McDonalds Changeables. They were McDonalds own transforming robots that came with Happy Meals from 1987 to 1990. The Transformers toy line was extremely popular at the time and McDonalds capitalized on the idea with success.
These were great. I still have a few of the foodbots. McDonalds no longer creates anything original for their Happy Meals. It’s all licensed products.
Think about this very carefully: what if this were the last face you ever saw?
You shivered, didn’t you? You felt the cold hand of your own mortality but you also felt true fear, a fear tinged with existential dread. For those under a certain age this thing is nothing more than a passing horror. But to those old enough to have grown up with Mr. Rogers you’ll recognize it as, get this, Lady Elaine Fairchilde. Yep. Lady Elaine.
It was never explained. Every kid alive who saw it shivered and felt the deep sensation that something was wrong. Something was very, very wrong. But because it was contained within the rather benign wrappings of a very mild mannered and friendly children’s show each child assumed that perhaps only she felt the icy wind of death blow throw her living room. I mean, it must be me, right? Nice Mr. Rogers wouldn’t do this to children, would he?
The eyes, brimming with dead menace. The chopped haircut of a madman. The gin blossoms of the meanest drunk who ever killed a man at a train station for a can of beans. Clown white trowled heavily into the brows. The nose like W.C. Field’s fungus infested toe.
And the smile. A smile of bottomless malevolence. A smile that says, “Oh, I will kill you. Yes, my friend, that is a given. But I won’t just kill you. What I have in store for you is whole galaxies of suffering as yet undreamt of by the cruelest sadist ever spat out of hell.
You can pray for death, but it will not come. Look into my eyes — ah, good, I see the despair now. You know your prayers cannot find their way to God because I have killed Him. I have killed all hope. All redemption. Only suffering lives now. You and it have become one thing. I shall make eternity even longer through the sheer force of my own cruelty.”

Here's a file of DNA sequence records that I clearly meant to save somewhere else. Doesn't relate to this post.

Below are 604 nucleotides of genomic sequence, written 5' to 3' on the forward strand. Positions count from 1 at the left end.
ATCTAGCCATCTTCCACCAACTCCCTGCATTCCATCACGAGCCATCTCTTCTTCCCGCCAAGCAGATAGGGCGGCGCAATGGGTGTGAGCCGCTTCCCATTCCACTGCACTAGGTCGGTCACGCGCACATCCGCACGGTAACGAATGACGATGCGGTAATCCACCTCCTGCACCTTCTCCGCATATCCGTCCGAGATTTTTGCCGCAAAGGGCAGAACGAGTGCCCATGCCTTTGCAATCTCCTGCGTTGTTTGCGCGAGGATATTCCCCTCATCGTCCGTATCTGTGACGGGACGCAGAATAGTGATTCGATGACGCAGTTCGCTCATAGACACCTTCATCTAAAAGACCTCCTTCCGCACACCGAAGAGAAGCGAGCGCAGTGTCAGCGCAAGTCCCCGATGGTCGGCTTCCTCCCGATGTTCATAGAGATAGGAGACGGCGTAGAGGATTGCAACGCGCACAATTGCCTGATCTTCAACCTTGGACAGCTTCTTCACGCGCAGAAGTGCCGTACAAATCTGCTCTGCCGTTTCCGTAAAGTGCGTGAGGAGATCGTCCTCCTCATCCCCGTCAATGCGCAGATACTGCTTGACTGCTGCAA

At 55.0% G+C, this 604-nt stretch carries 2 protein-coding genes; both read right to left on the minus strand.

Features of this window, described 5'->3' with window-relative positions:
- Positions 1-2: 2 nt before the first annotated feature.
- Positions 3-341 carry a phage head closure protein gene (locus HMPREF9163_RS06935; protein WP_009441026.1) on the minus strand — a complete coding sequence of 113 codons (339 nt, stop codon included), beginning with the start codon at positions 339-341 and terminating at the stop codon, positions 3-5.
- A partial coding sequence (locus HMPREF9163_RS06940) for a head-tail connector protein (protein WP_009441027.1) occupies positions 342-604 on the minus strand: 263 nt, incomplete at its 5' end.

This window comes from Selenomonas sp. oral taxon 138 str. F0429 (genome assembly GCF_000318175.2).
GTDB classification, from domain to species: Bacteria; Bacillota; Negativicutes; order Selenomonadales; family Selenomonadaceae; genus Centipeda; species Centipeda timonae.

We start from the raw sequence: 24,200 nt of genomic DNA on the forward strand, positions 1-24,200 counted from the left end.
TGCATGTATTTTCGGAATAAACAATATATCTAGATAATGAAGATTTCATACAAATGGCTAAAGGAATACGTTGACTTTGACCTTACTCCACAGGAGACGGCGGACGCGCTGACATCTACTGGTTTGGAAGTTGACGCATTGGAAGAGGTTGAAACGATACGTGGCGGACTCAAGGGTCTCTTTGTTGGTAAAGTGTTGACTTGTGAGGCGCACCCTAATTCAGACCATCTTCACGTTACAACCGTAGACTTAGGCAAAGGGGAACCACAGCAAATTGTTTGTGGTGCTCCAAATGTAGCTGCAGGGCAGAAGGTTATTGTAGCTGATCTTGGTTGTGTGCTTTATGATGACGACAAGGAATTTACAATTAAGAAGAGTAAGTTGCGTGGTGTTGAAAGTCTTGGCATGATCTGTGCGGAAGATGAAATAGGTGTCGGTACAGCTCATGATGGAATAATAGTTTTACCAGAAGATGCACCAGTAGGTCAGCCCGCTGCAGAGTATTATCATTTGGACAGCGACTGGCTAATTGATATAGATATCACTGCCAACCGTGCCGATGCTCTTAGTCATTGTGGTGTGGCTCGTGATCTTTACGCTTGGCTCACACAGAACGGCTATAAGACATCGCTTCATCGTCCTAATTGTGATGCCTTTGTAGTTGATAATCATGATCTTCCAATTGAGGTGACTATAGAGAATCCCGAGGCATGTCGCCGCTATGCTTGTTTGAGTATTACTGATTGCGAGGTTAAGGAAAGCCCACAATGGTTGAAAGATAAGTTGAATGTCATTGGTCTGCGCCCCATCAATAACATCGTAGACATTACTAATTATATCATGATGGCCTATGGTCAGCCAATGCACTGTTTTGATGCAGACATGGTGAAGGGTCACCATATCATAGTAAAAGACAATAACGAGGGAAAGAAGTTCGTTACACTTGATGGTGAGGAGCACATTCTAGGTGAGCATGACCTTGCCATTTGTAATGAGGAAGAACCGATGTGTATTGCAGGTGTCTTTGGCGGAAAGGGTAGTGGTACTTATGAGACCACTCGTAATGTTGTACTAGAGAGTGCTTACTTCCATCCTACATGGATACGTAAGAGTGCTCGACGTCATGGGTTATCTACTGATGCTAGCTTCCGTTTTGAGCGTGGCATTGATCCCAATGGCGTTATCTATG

Anyway, I remember watching it before afternoon Kindergarten.
You know, it’s a funny thing - Bob Taylor nicknaming you “The Queen.” I could never see just why he picked that title. You’re so down-to-earth, so free of phoniness and any “grand manner,” you’re so American, it doesn’t seem to fit. Like when you got your Irish up, as you said, and told off some of those haughty characters who are forever complaining that their caviar isn’t cold enough - you’ve never forgotten, you see, those days on the way up when corned beef and cabbage tasted good. Now that you’re a world famous movie star who can have anything she wants, you still like corned beef and cabbage. If anything could spoil you, it would have been your welcome in England, when they mobbed you at the London premiere of “The Other Love.” I asked you about it. “Oh, it wasn’t me so much,” you said, “or even Bob. It’s just that they haven’t seen any Hollywood people in so long, they’d have done the same for everybody.” And that was no coy act, you meant it. That was simply the Stanwyck sincerity speaking. You save all your “acting” for pictures anyway. And very fine acting it is, too. Did you know you and Bergman rate highest with other stars who recognize talent when they see it? But you probably won’t believe that, either. You just won’t make like a movie star. I believe I do understand now why Bob calls you The Queen, at that. You take off your hat to a queen.” - Delight Evans (An open letter to “The Queen” July, 1947)
This is why Barbara Stanwyck is my favorite of the “golden age of Hollywood” actresses, and possibly my favorite actress of all time. She had it all, looks, brains and a good heart. An all-around terrific lady.